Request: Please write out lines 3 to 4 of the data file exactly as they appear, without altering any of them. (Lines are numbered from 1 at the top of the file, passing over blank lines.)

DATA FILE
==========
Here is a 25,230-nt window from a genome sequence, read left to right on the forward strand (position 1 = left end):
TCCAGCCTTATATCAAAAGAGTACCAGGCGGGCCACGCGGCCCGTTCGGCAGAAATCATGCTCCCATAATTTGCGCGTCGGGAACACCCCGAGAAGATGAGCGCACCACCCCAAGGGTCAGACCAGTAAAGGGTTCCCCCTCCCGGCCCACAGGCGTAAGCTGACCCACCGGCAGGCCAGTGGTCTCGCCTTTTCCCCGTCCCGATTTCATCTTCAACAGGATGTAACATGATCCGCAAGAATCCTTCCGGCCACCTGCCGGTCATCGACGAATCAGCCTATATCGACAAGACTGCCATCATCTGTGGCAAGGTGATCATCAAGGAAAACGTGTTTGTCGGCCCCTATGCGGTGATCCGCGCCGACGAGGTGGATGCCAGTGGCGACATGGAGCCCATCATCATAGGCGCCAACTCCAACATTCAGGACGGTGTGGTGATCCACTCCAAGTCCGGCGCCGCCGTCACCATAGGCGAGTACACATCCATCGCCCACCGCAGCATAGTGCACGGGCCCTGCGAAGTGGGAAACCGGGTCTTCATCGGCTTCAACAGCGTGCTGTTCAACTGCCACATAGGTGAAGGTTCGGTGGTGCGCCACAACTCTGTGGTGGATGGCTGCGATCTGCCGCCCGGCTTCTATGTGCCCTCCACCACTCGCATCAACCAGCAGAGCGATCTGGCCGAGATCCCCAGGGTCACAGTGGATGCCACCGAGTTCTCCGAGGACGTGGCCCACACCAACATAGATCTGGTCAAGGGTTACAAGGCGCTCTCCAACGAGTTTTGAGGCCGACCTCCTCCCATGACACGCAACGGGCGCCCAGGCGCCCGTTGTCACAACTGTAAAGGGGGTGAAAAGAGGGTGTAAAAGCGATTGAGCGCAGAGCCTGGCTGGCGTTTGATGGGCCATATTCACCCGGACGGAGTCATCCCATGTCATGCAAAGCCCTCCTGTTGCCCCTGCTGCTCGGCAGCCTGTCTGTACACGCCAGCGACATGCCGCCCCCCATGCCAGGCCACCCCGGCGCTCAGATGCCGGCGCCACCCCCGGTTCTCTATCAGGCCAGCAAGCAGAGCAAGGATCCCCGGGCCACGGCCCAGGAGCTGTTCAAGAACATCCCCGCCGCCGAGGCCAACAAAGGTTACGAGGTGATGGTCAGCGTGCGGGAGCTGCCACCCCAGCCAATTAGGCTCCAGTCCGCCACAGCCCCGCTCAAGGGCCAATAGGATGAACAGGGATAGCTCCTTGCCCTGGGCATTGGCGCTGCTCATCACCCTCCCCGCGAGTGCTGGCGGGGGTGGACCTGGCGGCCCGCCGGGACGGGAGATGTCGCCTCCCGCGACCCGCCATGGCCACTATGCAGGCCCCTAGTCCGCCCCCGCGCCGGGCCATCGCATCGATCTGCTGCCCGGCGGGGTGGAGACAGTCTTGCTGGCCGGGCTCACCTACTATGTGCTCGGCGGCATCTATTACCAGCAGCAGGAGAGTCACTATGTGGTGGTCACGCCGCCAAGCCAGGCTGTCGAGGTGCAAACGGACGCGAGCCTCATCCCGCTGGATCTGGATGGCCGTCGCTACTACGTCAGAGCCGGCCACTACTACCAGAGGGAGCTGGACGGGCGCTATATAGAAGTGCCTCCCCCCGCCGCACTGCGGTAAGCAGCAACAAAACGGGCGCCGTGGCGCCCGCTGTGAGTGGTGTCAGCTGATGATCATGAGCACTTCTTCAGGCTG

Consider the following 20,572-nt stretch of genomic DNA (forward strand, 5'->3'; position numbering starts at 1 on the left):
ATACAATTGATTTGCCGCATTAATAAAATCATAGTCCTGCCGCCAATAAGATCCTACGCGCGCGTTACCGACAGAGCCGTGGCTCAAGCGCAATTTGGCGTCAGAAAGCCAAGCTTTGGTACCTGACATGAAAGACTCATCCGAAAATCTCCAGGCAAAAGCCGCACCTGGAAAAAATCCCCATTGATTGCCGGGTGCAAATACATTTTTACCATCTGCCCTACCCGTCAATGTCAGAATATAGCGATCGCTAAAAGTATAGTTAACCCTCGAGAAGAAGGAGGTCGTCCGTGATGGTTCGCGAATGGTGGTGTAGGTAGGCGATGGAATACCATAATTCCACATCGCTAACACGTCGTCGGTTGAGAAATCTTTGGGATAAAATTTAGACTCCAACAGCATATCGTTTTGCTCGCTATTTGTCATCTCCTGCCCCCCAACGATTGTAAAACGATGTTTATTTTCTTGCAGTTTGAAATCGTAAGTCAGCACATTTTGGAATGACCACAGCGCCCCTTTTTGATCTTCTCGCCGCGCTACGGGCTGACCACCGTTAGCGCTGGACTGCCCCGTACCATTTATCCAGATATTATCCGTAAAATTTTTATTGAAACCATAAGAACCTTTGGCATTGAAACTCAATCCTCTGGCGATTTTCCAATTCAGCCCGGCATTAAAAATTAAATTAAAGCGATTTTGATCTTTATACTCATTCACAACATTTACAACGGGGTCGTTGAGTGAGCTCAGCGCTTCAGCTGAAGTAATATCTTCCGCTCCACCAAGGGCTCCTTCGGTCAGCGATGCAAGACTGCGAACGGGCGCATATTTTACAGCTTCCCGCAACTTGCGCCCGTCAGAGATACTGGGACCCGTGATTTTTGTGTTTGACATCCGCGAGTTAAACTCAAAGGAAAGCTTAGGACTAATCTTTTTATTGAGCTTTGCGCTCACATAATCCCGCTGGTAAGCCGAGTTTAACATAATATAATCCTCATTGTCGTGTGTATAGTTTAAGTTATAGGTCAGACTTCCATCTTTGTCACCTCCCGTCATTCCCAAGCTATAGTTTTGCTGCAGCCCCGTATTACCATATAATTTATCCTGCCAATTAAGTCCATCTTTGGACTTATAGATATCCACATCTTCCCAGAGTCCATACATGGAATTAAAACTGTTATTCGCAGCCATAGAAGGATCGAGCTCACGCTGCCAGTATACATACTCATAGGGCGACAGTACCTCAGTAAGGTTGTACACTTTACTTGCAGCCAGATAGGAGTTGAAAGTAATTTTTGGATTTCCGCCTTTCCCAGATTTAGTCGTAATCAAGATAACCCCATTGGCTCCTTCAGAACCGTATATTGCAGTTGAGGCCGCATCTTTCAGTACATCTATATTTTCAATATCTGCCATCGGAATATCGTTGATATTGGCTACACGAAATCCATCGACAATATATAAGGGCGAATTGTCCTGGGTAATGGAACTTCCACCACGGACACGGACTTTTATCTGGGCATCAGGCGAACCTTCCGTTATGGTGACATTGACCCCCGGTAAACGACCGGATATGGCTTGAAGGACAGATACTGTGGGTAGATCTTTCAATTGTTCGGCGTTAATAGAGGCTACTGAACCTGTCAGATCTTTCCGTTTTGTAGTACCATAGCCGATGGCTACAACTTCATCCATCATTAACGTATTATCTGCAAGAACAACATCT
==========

Consider the following 20,572-nt stretch of genomic DNA (forward strand, 5'->3'; position numbering starts at 1 on the left):
ATACAATTGATTTGCCGCATTAATAAAATCATAGTCCTGCCGCCAATAAGATCCTACGCGCGCGTTACCGACAGAGCCGTGGCTCAAGCGCAATTTGGCGTCAGAAAGCCAAGCTTTGGTACCTGACATGAAAGACTCATCCGAAAATCTCCAGGCAAAAGCCGCACCTGGAAAAAATCCCCATTGATTGCCGGGTGCAAATACATTTTTACCATCTGCCCTACCCGTCAATGTCAGAATATAGCGATCGCTAAAAGTATAGTTAACCCTCGAGAAGAAGGAGGTCGTCCGTGATGGTTCGCGAATGGTGGTGTAGGTAGGCGATGGAATACCATAATTCCACATCGCTAACACGTCGTCGGTTGAGAAATCTTTGGGATAAAATTTAGACTCCAACAGCATATCGTTTTGCTCGCTATTTGTCATCTCCTGCCCCCCAACGATTGTAAAACGATGTTTATTTTCTTGCAGTTTGAAATCGTAAGTCAGCACATTTTGGAATGACCACAGCGCCCCTTTTTGATCTTCTCGCCGCGCTACGGGCTGACCACCGTTAGCGCTGGACTGCCCCGTACCATTTATCCAGATATTATCCGTAAAATTTTTATTGAAACCATAAGAACCTTTGGCATTGAAACTCAATCCTCTGGCGATTTTCCAATTCAGCCCGGCATTAAAAATTAAATTAAAGCGATTTTGATCTTTATACTCATTCACAACATTTACAACGGGGTCGTTGAGTGAGCTCAGCGCTTCAGCTGAAGTAATATCTTCCGCTCCACCAAGGGCTCCTTCGGTCAGCGATGCAAGACTGCGAACGGGCGCATATTTTACAGCTTCCCGCAACTTGCGCCCGTCAGAGATACTGGGACCCGTGATTTTTGTGTTTGACATCCGCGAGTTAAACTCAAAGGAAAGCTTAGGACTAATCTTTTTATTGAGCTTTGCGCTCACATAATCCCGCTGGTAAGCCGAGTTTAACATAATATAATCCTCATTGTCGTGTGTATAGTTTAAGTTATAGGTCAGACTTCCATCTTTGTCACCTCCCGTCATTCCCAAGCTATAGTTTTGCTGCAGCCCCGTATTACCATATAATTTATCCTGCCAATTAAGTCCATCTTTGGACTTATAGATATCCACATCTTCCCAGAGTCCATACATGGAATTAAAACTGTTATTCGCAGCCATAGAAGGATCGAGCTCACGCTGCCAGTATACATACTCATAGGGCGACAGTACCTCAGTAAGGTTGTACACTTTACTTGCAGCCAGATAGGAGTTGAAAGTAATTTTTGGATTTCCGCCTTTCCCAGATTTAGTCGTAATCAAGATAACCCCATTGGCTCCTTCAGAACCGTATATTGCAGTTGAGGCCGCATCTTTCAGTACATCTATATTTTCAATATCTGCCATCGGAATATCGTTGATATTGGCTACACGAAATCCATCGACAATATATAAGGGCGAATTGTCCTGGGTAATGGAACTTCCACCACGGACACGGACTTTTATCTGGGCATCAGGCGAACCTTCCGTTATGGTGACATTGACCCCCGGTAAACGACCGGATATGGCTTGAAGGACAGATACTGTGGGTAGATCTTTCAATTGTTCGGCGTTAATAGAGGCTACTGAACCTGTCAGATCTTTCCGTTTTGTAGTACCATAGCCGATGGCTACAACTTCATCCATCATTAACGTATTATCTGCAAGAACAACATCT